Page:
The Pine Ridge Oglala Sioux reservation is the poorest place in the United States. Its residents have struggled with substance abuse, extreme poverty, lack of education and unemployment since the days when Sitting Bull and Crazy Horse still counted among its leadership. But while these problems have always been complex and intertwined, many critics and activists have zeroed in on the ban of alcohol sales as a magic antidote to all that plagues the reservation and its people.

 

The neighboring town of Whiteclay, just a few hundred feet over the Nebraska border, has long been a source of alcohol for those who could not find any on the dry Pine Ridge reservation. Since its founding over 130 years ago, Whiteclay has been a one-industry town. Its sole purpose has been the provision of alcohol to the Pine Ridge Natives.

 

This has come with the ugly optics drunk-fueled lawlessness naturally creates. With most such cases, eventually a social justice warrior here or a do-gooder there will take note and begin agitating for the evil vice in question to be permanently removed. Such is the case now. The Nebraska Liquor Control Board has voted to revoke permanently the licenses of all four Whiteclay liquor stores, after 130 years of continuous operation. The move was roundly applauded in do-gooder and teetotaler circles the state over.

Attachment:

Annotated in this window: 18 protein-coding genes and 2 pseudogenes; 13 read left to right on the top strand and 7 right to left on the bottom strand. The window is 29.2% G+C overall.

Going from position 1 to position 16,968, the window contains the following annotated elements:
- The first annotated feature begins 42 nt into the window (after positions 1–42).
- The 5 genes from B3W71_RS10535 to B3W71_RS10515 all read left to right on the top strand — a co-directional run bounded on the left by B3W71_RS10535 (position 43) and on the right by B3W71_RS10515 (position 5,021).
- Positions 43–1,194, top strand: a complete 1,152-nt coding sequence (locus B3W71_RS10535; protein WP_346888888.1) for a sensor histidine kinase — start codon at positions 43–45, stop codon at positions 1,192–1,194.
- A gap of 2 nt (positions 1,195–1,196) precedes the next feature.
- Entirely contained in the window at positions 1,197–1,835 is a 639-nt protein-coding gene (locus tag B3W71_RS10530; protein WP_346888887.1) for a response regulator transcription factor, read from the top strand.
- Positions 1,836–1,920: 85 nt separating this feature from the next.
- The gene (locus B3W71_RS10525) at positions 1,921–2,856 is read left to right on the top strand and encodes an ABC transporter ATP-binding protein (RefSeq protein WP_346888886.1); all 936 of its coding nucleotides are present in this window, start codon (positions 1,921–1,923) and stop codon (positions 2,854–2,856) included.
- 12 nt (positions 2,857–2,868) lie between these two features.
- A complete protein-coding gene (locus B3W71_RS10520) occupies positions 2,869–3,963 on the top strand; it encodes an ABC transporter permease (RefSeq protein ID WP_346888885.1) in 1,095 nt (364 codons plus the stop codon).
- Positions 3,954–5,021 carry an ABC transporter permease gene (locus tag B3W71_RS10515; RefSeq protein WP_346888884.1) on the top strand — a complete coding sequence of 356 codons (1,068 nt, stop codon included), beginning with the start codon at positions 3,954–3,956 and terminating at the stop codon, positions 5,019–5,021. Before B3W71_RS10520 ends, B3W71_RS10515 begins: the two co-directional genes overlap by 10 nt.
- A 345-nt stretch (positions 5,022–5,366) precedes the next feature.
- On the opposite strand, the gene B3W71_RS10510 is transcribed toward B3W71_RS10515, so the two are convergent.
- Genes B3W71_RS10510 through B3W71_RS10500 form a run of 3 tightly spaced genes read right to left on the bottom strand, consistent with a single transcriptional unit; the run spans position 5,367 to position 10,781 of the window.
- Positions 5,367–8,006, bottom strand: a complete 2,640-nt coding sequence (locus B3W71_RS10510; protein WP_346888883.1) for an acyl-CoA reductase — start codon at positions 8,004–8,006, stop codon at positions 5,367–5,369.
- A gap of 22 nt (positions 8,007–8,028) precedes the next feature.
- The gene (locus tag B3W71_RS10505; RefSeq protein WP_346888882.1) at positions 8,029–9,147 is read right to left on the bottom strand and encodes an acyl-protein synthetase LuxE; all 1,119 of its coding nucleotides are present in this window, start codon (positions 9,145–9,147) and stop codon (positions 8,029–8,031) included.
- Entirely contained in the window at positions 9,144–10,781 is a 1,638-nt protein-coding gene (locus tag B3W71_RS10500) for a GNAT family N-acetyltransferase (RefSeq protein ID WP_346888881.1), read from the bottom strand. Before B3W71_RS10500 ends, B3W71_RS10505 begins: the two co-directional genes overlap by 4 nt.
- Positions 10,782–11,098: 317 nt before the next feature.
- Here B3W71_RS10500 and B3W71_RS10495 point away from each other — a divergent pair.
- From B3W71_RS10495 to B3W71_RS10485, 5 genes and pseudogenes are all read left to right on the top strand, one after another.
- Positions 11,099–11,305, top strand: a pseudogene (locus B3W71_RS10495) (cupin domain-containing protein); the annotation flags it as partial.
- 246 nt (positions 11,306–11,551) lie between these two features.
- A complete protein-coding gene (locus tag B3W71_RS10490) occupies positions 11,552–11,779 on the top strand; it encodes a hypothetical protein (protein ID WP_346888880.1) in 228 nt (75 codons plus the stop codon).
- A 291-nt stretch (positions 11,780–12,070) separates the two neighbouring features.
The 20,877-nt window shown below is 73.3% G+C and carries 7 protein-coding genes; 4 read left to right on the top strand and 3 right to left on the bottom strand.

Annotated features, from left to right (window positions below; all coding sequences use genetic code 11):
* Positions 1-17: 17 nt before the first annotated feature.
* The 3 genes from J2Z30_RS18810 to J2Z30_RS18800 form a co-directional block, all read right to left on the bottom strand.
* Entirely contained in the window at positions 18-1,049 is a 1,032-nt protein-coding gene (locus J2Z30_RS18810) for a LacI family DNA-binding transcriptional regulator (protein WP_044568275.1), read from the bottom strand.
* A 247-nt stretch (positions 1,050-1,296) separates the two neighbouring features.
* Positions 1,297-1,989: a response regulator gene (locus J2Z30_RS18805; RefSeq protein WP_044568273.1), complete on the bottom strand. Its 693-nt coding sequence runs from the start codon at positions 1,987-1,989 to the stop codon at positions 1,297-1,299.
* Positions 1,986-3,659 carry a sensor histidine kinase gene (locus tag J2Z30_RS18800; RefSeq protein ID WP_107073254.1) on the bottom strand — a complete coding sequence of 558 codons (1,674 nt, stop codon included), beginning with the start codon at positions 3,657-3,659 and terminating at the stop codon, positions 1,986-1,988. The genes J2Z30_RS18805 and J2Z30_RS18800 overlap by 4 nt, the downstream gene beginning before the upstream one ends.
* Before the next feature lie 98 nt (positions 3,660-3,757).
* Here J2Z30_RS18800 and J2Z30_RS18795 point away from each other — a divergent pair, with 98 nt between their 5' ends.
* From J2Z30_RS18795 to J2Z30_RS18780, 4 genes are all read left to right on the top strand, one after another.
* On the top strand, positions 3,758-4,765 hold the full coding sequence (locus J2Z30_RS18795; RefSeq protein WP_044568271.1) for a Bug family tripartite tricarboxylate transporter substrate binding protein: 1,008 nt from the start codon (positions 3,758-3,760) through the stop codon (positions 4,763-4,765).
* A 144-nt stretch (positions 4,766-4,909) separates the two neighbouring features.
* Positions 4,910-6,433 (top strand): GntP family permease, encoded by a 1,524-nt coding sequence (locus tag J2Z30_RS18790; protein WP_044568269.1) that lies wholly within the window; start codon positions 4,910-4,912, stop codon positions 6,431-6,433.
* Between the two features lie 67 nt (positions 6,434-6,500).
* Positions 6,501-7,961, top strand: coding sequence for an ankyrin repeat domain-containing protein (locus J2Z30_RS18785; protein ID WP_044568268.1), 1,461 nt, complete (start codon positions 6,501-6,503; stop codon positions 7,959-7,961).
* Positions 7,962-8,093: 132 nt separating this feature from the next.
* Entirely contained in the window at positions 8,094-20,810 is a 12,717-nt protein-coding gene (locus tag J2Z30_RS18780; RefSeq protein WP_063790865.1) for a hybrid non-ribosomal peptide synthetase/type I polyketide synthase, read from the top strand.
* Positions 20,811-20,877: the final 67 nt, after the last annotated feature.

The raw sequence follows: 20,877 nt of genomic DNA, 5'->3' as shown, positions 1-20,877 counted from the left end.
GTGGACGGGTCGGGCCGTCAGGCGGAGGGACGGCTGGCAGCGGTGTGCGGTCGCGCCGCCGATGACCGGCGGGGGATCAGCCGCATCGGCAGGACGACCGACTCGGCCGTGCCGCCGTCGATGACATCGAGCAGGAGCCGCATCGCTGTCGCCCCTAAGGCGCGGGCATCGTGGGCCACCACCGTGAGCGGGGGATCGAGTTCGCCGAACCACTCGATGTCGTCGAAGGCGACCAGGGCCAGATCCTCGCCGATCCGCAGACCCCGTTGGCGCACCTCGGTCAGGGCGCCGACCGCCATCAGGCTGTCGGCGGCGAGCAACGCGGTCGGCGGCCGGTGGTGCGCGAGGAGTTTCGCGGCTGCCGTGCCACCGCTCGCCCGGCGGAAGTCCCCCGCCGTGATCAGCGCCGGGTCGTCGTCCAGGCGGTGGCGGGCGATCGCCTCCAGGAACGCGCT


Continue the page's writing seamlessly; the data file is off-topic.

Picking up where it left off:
But like with Prohibition, there will certainly be a string of unintended consequences. If other such mommy-knows-best, nanny-state shenanigans, like the drug war, serve as any guide, it will ultimately be the ones supposedly being helped who suffer the most.

 

 

Categories: Native American Culture, Whiteclay

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